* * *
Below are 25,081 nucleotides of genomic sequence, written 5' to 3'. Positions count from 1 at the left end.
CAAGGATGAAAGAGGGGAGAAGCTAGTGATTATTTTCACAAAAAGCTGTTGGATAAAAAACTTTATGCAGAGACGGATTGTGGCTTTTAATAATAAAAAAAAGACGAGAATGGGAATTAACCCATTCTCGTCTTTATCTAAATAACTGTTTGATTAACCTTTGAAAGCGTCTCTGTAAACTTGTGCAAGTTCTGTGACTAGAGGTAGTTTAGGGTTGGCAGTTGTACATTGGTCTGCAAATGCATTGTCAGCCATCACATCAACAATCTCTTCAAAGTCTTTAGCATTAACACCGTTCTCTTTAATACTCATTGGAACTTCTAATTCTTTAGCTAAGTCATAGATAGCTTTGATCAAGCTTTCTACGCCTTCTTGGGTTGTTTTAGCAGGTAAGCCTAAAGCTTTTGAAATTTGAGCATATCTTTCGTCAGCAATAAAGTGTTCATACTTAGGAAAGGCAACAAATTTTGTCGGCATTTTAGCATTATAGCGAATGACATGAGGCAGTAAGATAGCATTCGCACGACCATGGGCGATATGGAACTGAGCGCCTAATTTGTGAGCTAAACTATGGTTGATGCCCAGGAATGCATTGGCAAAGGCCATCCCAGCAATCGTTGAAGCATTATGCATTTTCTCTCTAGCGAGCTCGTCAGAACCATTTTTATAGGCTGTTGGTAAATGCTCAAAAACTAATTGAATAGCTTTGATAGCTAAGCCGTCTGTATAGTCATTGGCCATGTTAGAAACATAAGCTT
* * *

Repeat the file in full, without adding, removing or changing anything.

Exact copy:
Below are 25,081 nucleotides of genomic sequence, written 5' to 3'. Positions count from 1 at the left end.
CAAGGATGAAAGAGGGGAGAAGCTAGTGATTATTTTCACAAAAAGCTGTTGGATAAAAAACTTTATGCAGAGACGGATTGTGGCTTTTAATAATAAAAAAAAGACGAGAATGGGAATTAACCCATTCTCGTCTTTATCTAAATAACTGTTTGATTAACCTTTGAAAGCGTCTCTGTAAACTTGTGCAAGTTCTGTGACTAGAGGTAGTTTAGGGTTGGCAGTTGTACATTGGTCTGCAAATGCATTGTCAGCCATCACATCAACAATCTCTTCAAAGTCTTTAGCATTAACACCGTTCTCTTTAATACTCATTGGAACTTCTAATTCTTTAGCTAAGTCATAGATAGCTTTGATCAAGCTTTCTACGCCTTCTTGGGTTGTTTTAGCAGGTAAGCCTAAAGCTTTTGAAATTTGAGCATATCTTTCGTCAGCAATAAAGTGTTCATACTTAGGAAAGGCAACAAATTTTGTCGGCATTTTAGCATTATAGCGAATGACATGAGGCAGTAAGATAGCATTCGCACGACCATGGGCGATATGGAACTGAGCGCCTAATTTGTGAGCTAAACTATGGTTGATGCCCAGGAATGCATTGGCAAAGGCCATCCCAGCAATCGTTGAAGCATTATGCATTTTCTCTCTAGCGAGCTCGTCAGAACCATTTTTATAGGCTGTTGGTAAATGCTCAAAAACTAATTGAATAGCTTTGATAGCTAAGCCGTCTGTATAGTCATTGGCCATGTTAGAAACATAAGCTT